§3. MU 4704 (Brick)
RIME 4.5.8.1
Reign of Ur-Ningešzida, ca. 1800 BC
Ešnunna,
327×330mm

 

Transliteration Translation
1. ur-dnin-geš-zi-da Ur-Ningešzida,
2. na-ra-am beloved
3. dtišpak of Tišpak,
4. ensi2 governor
5. 2-nun-˹naki˺ of Ešnunna.

 

§3.1. Commentary
MU 4704 is another exemplar of Ur-Ningešzida’s standard brick inscription recovered from Ešnunna, and should be added to those listed in RIME 4.5.8.1.5 While the brick is complete, there is some superficial damage to the inscription. This damage has affected signs in the center and right of the inscription. The inscription comprises Ur-Ningešzida’s basic title and epithet.

 

§4. MU 2148 (Brick)
Reign of Shalmaneser III, ca. 800 BC
Kalḫu/Nimrud
254×153mm

 

Transliteration
1. [1dsilim-ma˺-nu-maš man gal-[u2 man dan-nu]
2. ˹man˺ šu2 man kur aš a 1aš-pap-[a man gal-u2]
3. man dan-nu ˹man˺ šu2 man kur [aš a 1tukul-maš]
4. man šu2 man kur aš-ma ri-[ṣip-tu2]
5. ˹ša2 u6-nir˺ [ša2 irikal-ḫi]

 

Transcription
1. salmānu-ašarēd šarru rabû šarru dannu
2. šar kiššati šar māt aššur apil aššur-nāṣir-apli šarru rabû
3. šarru dannu šar kiššati šar māt aššur apil tukultī-ninurta
4. šar kiššati šar māt aššur-ma riṣiptu
5. ša ziqqurrati ša alkalḫi

 

Translation
  Shalmaneser, great king, strong king, king of the totality, king of Assyria, son of Assurnasirpal, great king, strong king, king of the totality, king of Assyria, son of Tukultī-Ninurta, king of the totality, king of Assyria, (who built) the construction of the ziqqurat of Kalḫu.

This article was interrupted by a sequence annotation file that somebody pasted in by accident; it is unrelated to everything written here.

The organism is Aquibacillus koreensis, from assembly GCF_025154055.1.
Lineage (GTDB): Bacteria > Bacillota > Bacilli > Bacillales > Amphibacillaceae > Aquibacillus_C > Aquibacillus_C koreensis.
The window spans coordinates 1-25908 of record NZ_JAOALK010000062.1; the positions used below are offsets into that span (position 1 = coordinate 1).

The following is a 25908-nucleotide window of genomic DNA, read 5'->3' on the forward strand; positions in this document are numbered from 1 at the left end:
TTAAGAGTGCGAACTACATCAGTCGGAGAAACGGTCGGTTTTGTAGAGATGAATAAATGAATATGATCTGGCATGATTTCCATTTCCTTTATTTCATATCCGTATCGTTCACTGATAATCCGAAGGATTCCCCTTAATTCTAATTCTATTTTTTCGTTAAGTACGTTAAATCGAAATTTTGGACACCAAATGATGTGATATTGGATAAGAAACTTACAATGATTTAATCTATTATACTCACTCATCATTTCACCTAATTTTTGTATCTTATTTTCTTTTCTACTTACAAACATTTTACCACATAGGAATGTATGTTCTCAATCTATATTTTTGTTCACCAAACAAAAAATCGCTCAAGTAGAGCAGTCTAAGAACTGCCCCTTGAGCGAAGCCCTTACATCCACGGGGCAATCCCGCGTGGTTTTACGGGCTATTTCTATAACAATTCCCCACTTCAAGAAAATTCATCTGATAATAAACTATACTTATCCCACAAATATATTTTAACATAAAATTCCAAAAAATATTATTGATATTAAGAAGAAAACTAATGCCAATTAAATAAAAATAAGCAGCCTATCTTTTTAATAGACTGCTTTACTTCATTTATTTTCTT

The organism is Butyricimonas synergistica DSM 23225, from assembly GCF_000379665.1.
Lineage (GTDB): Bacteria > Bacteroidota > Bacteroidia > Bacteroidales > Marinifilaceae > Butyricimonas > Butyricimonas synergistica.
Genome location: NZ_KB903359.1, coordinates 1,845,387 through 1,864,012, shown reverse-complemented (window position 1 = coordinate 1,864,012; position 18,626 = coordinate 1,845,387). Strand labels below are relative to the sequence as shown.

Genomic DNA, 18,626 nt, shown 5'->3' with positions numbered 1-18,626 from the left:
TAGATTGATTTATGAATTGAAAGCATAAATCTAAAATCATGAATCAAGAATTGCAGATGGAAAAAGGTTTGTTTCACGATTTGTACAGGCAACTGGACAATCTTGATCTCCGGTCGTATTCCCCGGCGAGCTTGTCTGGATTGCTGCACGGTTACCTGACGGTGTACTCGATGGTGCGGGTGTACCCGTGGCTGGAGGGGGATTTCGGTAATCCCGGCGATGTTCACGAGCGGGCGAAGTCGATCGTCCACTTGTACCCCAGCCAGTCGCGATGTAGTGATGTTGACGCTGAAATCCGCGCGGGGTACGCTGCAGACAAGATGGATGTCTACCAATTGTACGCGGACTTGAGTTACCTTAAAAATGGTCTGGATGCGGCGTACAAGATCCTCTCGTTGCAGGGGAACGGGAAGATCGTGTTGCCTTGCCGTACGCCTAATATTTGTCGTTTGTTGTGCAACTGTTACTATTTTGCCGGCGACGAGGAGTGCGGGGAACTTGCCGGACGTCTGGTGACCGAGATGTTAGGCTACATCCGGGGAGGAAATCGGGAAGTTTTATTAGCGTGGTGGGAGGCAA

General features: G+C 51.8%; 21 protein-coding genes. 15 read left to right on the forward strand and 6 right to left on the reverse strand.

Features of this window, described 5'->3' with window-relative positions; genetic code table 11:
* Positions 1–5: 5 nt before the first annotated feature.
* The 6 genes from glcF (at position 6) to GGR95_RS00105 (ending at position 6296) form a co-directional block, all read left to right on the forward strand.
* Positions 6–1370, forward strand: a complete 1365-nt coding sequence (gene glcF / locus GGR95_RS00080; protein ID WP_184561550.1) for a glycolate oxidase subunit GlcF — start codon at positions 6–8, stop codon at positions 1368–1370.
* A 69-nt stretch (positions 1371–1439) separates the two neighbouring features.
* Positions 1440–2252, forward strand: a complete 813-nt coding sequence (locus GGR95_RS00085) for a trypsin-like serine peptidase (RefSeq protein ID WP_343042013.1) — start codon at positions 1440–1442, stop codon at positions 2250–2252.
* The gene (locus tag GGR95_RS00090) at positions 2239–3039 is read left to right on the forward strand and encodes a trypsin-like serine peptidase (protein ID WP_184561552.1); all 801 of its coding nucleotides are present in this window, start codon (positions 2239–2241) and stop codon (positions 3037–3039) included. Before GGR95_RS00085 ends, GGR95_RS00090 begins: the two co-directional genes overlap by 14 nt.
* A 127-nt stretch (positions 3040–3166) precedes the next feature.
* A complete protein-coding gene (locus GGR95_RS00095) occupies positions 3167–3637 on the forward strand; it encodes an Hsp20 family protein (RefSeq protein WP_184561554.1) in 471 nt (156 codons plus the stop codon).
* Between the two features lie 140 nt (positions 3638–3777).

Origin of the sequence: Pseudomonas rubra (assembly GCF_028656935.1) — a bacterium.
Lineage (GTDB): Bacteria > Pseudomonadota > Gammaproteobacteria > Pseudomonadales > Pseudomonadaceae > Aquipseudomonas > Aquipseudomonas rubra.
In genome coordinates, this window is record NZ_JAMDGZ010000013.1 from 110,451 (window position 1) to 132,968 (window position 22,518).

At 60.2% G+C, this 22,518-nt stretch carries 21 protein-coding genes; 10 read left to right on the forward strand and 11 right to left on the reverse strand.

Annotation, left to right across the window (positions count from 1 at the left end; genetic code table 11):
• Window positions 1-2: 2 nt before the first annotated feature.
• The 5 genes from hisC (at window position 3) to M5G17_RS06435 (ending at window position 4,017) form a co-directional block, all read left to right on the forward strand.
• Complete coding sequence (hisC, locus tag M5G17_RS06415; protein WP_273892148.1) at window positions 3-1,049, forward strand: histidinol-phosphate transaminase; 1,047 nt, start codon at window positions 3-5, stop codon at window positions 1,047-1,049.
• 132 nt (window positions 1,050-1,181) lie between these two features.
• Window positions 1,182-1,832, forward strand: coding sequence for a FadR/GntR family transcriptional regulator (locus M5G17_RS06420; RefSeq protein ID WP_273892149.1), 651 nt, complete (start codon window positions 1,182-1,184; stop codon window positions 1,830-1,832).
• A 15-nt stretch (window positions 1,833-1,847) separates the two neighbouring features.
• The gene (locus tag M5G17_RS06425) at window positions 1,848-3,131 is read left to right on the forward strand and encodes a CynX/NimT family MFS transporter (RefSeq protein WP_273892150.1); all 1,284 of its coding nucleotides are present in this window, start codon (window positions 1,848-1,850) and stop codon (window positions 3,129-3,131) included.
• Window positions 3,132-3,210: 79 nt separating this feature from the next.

§4.1. Commentary
MU 2148 can confidently be identified as another exemplar of Walker’s CBI no. 159, and should be added to those listed in RIMA 3.0.102.111.6 The brick is heavily damaged. The top-left corner is broken off, and the damage to the right side and bottom edge of the brick has affected the inscription. It appears that up to three or four signs are missing on the right side of the brick. Much of the face of the brick has been worn away, more so on the right side than the left. Despite this, much of the inscription can still be read. The inscription commemorates Shalmaneser’s construction of the ziqqurat, which was likely to have been initiated by his father, Assurnasirpal II.7

 

§5. MU 2145 (Brick)
Reign of Nebuchadnezzar II, , ca. 550 BC
Borsippa
215×162mm

 

Transliteration
1. dna3ku˺-du-ur2-ri-uri3
2. lugal babila2˹ki˺
3. za-ni-in e2-sag-il2
4. u3 e2-zi-da
5. ibila ˹a˺-ša-re-du
6. ša dna3-ibila-uri3
7. lugal babila2[ki]

 

Transcription
1. nabû-kudurri-uṣur
2. šar bābili
3. zānin e-sagila
4. u e-zida
5. aplu ašarēdu
6. sa nabû-apli-uṣur
7. šar bābili

 

Translation